Report: California near last in elder-abuse protections

California is often a trendsetter, blazing new paths in everything from popular culture to tax policy and environmental protections. But a new report shows that California finishes nearly last in protecting vulnerable older Americans from elder abuse.

According to WalletHub’s “States with the Best Elder-Abuse Protections” report, California ranks 49th out of the 50 states and the District of Columbia. The personal finance site compiled its ratings from 16 key indicators of elder-abuse protection in three main categories: prevalence, resources and protections.


This category factored in the number of elder-abuse, gross neglect and exploitation complaints per 100,000 residents ages 65 and older, as well as elder fraud loss amounts per reported frauds and estimated elder-fraud rates.

California placed an abysmal 50th in this category; only Nevada finished below us. Louisiana, Hawaii and New Hampshire are the nation’s top three states in holding down the frequency of the financial mistreatment of seniors.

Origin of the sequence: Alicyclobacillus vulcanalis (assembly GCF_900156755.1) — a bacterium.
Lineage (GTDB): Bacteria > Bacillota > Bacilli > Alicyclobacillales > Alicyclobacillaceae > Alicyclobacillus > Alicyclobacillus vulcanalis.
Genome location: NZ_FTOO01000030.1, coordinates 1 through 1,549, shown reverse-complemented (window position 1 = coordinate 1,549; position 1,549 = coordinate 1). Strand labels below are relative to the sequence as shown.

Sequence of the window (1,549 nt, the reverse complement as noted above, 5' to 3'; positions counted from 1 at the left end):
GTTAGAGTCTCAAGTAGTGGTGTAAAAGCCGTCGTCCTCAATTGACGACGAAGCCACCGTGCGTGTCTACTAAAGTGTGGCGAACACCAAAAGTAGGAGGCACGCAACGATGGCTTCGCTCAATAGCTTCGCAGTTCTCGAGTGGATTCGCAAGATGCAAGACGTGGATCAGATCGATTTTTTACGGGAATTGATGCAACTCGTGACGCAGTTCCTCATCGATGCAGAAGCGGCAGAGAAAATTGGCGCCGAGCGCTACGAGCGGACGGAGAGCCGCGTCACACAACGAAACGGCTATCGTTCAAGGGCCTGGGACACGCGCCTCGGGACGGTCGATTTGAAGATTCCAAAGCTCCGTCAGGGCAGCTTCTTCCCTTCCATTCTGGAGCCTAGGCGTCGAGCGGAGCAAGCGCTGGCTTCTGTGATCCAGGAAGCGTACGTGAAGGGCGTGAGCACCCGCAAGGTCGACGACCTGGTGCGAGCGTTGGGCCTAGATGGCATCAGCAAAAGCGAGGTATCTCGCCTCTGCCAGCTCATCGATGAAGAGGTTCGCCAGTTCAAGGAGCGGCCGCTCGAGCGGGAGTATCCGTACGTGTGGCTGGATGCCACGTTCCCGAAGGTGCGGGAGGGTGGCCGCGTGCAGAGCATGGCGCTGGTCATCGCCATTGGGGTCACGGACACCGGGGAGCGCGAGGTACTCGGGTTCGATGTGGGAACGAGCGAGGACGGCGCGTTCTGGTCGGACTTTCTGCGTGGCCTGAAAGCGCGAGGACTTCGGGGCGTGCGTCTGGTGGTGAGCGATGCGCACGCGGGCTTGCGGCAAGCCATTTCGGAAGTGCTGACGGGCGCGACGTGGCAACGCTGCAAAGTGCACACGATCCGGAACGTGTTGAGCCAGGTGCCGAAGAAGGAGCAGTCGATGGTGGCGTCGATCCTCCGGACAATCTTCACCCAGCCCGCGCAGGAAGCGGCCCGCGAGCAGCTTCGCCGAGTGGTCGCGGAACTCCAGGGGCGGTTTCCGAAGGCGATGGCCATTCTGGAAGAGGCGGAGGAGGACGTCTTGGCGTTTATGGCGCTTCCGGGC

Our poor showing here means far too many California seniors are being deprived of both their valuable assets and their independence. Financial elder abuse can involve theft, fraud, misuse of credit cards or the use of undue influence on a vulnerable older person.


Though we finished much higher in the Resources category, at 33, California still placed in the bottom half of the nation in providing resources to prevent elder abuse. The category ranks states by spending per resident age 65 and older on things such as elder abuse prevention and legal assistance development.


The Protection category ranks states by the presence or absence of financial elder abuse laws, the quality of nursing homes, the number of eldercare organizations per 100,000 residents ages 65 and above, and so on.

California performed best here, placing second in the nation, trailing only Washington.

The Wallethub report makes it clear that much work lies ahead for California to catch up in preventing financial elder abuse and all other forms of abuse of our senior citizens.